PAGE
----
Cognitive Learning Is a State of Mind

Cognitive Learning Is a State of Mind

The factors driving today’s global Cognitive Learning market


According to Metaari’s research report The 2018-2023 Global Cognitive Learning Market published in May 2019, the five-year compound annual global growth rate (CAGR) for Cognitive Learning products is 17.8% and revenues will more than double to reach more than $7 billion by 2023. The report identifies more than 560 suppliers operating across 122 countries that are bringing extraordinary products to the market. The vast majority of these companies are startups.

There are several primary and secondary catalysts driving the global Cognitive Learning market. Combined, these catalysts have created very favorable market conditions for developers. The competitive landscape is fertile ground for startups. Nearly $3 billion was invested in Cognitive Learning companies between 2015 and 2018.

The global learning technology industry is in a period of profound innovation. The worldwide training and education industry is in the midst of exponential change and disruption. Nowhere is this more evident than in the Cognitive Learning market.


In Metaari’s Advanced Learning Technology Research Taxonomy, Cognitive Learning products are defined as learning technologies designed to change or modify cognitive abilities.

Cognitive Learning integrates advanced technology and protocols from educational neuroscience, neuropsychology and educational psychology.

London’s Centre for Educational Neuroscience states, “Educational neuroscience is an emerging scientific field that brings together researchers in cognitive neuroscience, developmental cognitive neuroscience, educational psychology, educational technology, education theory and other related disciplines to explore the interactions between biological processes and education.”

According to ScienceDaily, “Neuropsychology is a branch of psychology and neurology that aims to understand how the structure and function of the brain relate to specific psychological processes.”

Educational psychology applies theories of human development and psychology to didactics, the science of teaching and learning. In educational psychology, the knowledge acquisition process unfolds in two phases: knowledge transfer to the recipient and, hopefully, learning transfer (observable and measurable mastery).

All systematic approaches to instructional design incorporate educational psychology. Professionals with formal instructional design credentials have all studied education psychology. Corporate and government instructional designers are well-versed in Bloom’s Taxonomy, which is named after Benjamin Bloom, who is perhaps the best-known educational psychologist in the training and education industry.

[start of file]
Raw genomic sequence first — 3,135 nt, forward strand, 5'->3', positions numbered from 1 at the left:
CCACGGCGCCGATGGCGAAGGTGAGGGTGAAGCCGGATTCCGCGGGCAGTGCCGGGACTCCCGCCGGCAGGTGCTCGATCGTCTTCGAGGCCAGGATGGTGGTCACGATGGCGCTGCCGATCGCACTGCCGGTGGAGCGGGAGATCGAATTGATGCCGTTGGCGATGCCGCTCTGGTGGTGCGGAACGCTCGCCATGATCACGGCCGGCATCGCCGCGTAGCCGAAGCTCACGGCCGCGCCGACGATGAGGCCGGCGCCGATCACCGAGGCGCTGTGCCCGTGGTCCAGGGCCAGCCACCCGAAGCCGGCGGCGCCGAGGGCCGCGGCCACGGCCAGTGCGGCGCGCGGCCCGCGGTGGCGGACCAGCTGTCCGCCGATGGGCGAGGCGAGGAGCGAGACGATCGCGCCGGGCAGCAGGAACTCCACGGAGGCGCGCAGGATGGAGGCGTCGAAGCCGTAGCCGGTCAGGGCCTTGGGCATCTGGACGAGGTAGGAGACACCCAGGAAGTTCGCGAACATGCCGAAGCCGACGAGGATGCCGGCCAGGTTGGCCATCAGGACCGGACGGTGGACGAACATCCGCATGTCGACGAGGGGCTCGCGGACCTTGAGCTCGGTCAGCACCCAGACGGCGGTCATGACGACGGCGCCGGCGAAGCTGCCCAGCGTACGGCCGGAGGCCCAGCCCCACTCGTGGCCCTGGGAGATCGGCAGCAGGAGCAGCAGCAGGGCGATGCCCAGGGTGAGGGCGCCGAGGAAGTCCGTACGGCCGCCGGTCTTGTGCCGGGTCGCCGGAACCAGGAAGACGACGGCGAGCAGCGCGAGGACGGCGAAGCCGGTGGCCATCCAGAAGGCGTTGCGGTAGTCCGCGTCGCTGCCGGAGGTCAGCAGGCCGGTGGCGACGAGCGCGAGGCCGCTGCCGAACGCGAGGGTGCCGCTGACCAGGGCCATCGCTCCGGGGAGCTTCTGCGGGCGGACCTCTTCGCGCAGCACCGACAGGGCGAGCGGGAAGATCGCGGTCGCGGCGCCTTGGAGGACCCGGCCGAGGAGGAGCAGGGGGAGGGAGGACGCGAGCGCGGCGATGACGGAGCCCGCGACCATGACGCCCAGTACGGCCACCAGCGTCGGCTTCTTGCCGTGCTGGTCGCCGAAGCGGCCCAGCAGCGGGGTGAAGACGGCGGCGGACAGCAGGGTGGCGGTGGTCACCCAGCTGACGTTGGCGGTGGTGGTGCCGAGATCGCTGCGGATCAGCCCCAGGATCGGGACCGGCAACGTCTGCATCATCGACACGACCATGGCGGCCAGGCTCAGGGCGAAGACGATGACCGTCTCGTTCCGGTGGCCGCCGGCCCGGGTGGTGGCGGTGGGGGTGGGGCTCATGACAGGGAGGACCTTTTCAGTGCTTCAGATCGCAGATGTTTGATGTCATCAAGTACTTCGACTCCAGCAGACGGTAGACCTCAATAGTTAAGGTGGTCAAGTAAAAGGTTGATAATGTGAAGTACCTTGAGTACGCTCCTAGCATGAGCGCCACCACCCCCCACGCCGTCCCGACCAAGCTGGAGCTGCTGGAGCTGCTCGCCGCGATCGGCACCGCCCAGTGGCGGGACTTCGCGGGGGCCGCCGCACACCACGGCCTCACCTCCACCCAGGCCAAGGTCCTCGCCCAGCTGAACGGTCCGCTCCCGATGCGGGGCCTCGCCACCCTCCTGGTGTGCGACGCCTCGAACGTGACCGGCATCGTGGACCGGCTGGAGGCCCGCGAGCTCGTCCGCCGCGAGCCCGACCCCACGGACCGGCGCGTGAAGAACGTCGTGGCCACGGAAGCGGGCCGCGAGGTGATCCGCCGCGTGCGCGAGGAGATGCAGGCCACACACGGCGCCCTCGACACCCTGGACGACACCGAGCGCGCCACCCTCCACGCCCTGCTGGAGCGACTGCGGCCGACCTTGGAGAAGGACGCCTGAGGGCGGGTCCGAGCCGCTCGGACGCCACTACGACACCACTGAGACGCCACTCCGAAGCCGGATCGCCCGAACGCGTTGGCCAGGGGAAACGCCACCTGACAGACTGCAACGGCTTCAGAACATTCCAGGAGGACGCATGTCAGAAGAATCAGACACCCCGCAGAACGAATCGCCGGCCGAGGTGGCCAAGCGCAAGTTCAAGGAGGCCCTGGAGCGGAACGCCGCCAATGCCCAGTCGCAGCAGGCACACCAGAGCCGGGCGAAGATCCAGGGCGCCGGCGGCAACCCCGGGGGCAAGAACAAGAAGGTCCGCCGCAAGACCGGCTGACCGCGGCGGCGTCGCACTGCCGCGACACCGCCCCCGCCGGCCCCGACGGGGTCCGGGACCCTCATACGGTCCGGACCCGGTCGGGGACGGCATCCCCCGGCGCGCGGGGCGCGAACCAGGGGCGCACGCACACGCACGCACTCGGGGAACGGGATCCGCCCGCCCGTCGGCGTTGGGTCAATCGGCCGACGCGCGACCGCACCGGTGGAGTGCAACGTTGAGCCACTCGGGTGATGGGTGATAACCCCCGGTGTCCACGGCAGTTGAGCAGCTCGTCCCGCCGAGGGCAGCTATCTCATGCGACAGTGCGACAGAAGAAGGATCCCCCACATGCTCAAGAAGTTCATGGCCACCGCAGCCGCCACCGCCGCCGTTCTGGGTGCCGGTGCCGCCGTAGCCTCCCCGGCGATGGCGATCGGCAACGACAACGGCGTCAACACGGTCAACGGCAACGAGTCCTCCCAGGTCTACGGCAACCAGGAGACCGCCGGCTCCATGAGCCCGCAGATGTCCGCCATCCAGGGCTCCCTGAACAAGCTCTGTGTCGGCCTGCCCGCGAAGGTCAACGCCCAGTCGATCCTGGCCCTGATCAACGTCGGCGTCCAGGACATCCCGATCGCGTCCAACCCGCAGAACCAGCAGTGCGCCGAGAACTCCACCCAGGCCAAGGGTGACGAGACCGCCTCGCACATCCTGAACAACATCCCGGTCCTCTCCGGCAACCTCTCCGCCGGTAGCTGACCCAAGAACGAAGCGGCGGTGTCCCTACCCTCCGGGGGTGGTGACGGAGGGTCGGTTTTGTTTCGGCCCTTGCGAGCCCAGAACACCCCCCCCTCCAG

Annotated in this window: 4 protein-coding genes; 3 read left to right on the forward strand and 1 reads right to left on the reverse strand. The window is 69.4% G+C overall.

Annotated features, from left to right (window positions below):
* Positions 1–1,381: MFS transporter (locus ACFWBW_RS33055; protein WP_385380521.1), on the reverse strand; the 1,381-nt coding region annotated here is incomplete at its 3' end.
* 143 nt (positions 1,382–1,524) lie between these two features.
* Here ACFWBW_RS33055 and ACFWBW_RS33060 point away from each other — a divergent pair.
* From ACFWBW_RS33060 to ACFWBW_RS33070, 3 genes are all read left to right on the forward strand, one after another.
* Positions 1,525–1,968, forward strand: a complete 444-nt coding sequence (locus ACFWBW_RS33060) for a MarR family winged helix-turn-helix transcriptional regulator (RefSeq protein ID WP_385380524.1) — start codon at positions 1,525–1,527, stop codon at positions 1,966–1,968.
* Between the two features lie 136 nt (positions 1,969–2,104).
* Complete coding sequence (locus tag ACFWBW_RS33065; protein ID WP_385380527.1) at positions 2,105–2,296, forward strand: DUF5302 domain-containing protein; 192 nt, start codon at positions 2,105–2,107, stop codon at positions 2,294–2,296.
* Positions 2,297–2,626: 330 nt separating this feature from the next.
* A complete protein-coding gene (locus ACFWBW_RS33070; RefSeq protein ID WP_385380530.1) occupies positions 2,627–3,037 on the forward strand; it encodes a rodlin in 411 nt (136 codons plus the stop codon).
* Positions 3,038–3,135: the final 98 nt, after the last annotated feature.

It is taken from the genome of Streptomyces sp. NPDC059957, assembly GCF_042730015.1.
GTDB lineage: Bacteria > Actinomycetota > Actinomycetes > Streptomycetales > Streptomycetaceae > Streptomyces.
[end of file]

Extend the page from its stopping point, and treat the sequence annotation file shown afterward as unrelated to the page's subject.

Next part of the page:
The foundation of modern Cognitive Learning theory is the scientific evidence of the brain’s plasticity, also known as neuroplasticity. According to Canadian researcher Patrice Voss, “Neuroplasticity can be viewed as a general umbrella term that refers to the brain’s ability to modify, change, and adapt both structure and function throughout life and in response to experience.”

In a 2016 article, called “Educational Neuroscience: Challenges and Opportunities,” researcher Ann Neurosci wrote, “Educational neuroscience is an emerging multidisciplinary field wherein the aim is to link basic research in neuroscience, psychology and cognitive science with educational technology. Neuroplasticity is the key bridging process.” She added that “learning to read is one of the most elegant examples of the neuroplasticity.”


There are five types of brain waves: delta, theta, alpha, beta and gamma, and each of them correlates to specific cognitive abilities and states. Recent empirical studies have linked alpha and theta waves to learning, memory, stress reduction and creativity.

In the current market, there are new types of Cognitive Learning products that use two technologies to manipulate brain wave activity: brain entrainment and neuromodulation. They are used to induce specific types of brain waves during the knowledge acquisition process.

Brain entrainment is accomplished via biofeedback (output) and/or light and audio sensory stimulation (input). Biosensor devices and wearables are used in most brain entrainment products.

In light stimulation, headsets are used to deliver choreographed pulses of light to the eyes. Different pulses create different brain waves and cognitive states. In sound stimulation, known as Auditory Beat Stimulation (ABS), sound beats generate different cognitive states depending on the beat type. Products that combine both light and sound stimulation are called Audio-Visual Stimulation.

Neuromodulation (brain stimulation) Cognitive Learning products use electrical or magnetic currents to alter brain waves and cognitive states. According to the UK healthcare provider Medtronic, “Neuromodulation involves direct stimulation of the nervous system with electrical signals.”

In March 2017, the U.S. Defense Advanced Research Projects Agency (DARPA) funded the $9.85 million multiyear Targeted Neuroplasticity Training (TNT) program and is funding research at seven universities and in several military agencies. “TNT research focuses on a specific kind of learning, called cognitive skills training. People use cognitive skills to do things, like pay attention, process information, do several things at once, detect and understand patterns, remember instructions and organize information.”